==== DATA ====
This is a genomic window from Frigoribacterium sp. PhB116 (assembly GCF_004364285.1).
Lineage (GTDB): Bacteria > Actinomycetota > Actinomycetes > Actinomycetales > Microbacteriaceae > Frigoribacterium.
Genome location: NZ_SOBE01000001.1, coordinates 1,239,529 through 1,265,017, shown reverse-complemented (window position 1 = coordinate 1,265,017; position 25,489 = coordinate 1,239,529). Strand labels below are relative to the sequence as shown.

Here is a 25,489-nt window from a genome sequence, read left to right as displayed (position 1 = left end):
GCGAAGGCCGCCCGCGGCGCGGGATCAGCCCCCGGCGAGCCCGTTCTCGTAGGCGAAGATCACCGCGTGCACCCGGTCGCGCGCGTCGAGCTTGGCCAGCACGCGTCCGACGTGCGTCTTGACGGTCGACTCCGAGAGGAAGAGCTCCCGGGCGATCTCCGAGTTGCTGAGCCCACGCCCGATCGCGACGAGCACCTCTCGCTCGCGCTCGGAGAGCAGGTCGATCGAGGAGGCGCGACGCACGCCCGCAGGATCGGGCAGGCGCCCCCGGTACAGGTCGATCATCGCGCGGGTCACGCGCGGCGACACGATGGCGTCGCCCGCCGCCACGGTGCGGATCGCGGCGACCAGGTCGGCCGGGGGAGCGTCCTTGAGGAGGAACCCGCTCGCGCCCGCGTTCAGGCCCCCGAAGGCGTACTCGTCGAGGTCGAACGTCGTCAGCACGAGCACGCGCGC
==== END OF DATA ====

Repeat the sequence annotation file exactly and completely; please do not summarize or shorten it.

This is a genomic window from Frigoribacterium sp. PhB116 (assembly GCF_004364285.1).
Lineage (GTDB): Bacteria > Actinomycetota > Actinomycetes > Actinomycetales > Microbacteriaceae > Frigoribacterium.
Genome location: NZ_SOBE01000001.1, coordinates 1,239,529 through 1,265,017, shown reverse-complemented (window position 1 = coordinate 1,265,017; position 25,489 = coordinate 1,239,529). Strand labels below are relative to the sequence as shown.

Here is a 25,489-nt window from a genome sequence, read left to right as displayed (position 1 = left end):
GCGAAGGCCGCCCGCGGCGCGGGATCAGCCCCCGGCGAGCCCGTTCTCGTAGGCGAAGATCACCGCGTGCACCCGGTCGCGCGCGTCGAGCTTGGCCAGCACGCGTCCGACGTGCGTCTTGACGGTCGACTCCGAGAGGAAGAGCTCCCGGGCGATCTCCGAGTTGCTGAGCCCACGCCCGATCGCGACGAGCACCTCTCGCTCGCGCTCGGAGAGCAGGTCGATCGAGGAGGCGCGACGCACGCCCGCAGGATCGGGCAGGCGCCCCCGGTACAGGTCGATCATCGCGCGGGTCACGCGCGGCGACACGATGGCGTCGCCCGCCGCCACGGTGCGGATCGCGGCGACCAGGTCGGCCGGGGGAGCGTCCTTGAGGAGGAACCCGCTCGCGCCCGCGTTCAGGCCCCCGAAGGCGTACTCGTCGAGGTCGAACGTCGTCAGCACGAGCACGCGCGC